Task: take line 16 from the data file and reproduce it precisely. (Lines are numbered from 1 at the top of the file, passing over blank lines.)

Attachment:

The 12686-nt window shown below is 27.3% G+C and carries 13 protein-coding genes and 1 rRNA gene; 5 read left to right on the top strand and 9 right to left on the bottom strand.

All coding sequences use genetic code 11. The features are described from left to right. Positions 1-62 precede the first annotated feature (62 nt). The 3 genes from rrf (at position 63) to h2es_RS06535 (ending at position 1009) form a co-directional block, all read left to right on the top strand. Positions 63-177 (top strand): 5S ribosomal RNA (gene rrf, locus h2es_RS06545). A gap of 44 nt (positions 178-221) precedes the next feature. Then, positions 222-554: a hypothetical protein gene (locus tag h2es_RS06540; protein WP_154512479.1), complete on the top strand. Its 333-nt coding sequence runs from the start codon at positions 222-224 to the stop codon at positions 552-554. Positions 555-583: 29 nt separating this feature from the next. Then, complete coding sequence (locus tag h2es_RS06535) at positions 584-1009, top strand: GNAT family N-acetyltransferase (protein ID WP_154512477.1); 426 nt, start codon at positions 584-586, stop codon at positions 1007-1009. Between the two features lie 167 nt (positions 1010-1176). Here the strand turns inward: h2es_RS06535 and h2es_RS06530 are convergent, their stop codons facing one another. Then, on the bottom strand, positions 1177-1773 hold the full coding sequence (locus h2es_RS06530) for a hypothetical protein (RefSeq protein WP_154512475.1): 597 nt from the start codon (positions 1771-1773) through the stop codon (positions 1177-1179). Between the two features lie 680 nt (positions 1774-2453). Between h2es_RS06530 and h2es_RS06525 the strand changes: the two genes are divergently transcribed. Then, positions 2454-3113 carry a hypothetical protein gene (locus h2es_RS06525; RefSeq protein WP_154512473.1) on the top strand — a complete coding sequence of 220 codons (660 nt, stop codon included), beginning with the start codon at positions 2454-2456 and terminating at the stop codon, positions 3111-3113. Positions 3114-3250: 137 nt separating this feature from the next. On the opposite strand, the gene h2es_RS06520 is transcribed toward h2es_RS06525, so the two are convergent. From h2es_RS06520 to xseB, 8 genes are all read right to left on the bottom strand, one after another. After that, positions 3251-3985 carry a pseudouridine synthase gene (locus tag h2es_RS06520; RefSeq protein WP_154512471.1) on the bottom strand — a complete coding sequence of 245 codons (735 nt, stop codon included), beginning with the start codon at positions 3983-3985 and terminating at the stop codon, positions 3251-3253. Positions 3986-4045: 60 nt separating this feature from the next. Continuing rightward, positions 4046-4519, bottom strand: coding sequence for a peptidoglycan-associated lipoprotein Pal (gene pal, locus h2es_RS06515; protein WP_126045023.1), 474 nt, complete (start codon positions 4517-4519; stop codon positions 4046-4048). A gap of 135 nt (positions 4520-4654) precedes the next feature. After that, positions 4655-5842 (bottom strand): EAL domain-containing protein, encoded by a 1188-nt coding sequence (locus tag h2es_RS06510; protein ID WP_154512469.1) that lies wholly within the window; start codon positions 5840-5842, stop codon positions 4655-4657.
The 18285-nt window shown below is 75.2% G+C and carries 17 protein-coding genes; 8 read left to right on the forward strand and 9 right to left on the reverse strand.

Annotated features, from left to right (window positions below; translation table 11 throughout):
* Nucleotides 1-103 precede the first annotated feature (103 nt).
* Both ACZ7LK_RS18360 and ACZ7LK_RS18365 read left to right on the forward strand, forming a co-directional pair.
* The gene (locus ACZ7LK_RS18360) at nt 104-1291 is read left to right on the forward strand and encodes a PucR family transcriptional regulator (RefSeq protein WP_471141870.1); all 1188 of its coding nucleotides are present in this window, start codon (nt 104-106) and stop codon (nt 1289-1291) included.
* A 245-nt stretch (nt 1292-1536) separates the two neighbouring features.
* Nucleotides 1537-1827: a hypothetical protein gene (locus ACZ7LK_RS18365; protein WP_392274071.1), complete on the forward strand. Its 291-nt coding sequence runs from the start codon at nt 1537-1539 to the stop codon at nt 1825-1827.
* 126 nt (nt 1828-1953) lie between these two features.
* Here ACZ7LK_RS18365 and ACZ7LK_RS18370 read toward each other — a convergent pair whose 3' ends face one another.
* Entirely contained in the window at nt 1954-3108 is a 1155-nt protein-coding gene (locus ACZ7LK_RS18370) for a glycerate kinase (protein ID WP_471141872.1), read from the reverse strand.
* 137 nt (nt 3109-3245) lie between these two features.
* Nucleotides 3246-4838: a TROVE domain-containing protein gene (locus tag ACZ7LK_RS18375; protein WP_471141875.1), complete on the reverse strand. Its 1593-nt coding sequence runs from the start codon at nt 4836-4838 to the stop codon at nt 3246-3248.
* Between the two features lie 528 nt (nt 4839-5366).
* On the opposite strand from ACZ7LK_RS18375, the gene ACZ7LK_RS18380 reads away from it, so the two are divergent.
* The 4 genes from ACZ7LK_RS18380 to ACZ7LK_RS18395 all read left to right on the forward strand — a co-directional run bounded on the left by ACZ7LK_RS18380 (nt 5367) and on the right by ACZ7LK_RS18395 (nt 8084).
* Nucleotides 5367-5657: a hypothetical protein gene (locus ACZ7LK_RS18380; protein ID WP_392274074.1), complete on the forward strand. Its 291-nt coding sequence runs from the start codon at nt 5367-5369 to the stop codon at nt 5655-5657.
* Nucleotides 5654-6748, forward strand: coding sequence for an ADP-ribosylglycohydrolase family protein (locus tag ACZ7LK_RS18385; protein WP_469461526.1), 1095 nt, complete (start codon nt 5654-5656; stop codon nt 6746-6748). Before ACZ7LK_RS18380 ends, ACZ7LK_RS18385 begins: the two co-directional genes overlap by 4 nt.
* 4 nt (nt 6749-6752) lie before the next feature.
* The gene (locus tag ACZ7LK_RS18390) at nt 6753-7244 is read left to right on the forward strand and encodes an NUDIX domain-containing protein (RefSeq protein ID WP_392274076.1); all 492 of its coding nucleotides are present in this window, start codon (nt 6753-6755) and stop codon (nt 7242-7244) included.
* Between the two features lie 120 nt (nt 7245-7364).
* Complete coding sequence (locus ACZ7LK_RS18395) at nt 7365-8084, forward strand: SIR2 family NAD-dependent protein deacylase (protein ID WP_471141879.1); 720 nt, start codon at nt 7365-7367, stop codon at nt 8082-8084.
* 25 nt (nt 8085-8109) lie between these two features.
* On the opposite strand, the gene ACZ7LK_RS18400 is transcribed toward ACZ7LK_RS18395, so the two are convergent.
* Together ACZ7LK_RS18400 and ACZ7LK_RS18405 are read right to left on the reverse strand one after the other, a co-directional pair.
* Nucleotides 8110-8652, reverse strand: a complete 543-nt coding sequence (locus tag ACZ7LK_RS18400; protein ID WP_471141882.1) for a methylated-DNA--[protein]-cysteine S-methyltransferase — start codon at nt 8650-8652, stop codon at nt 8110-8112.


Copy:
* On the opposite strand from ACZ7LK_RS18375, the gene ACZ7LK_RS18380 reads away from it, so the two are divergent.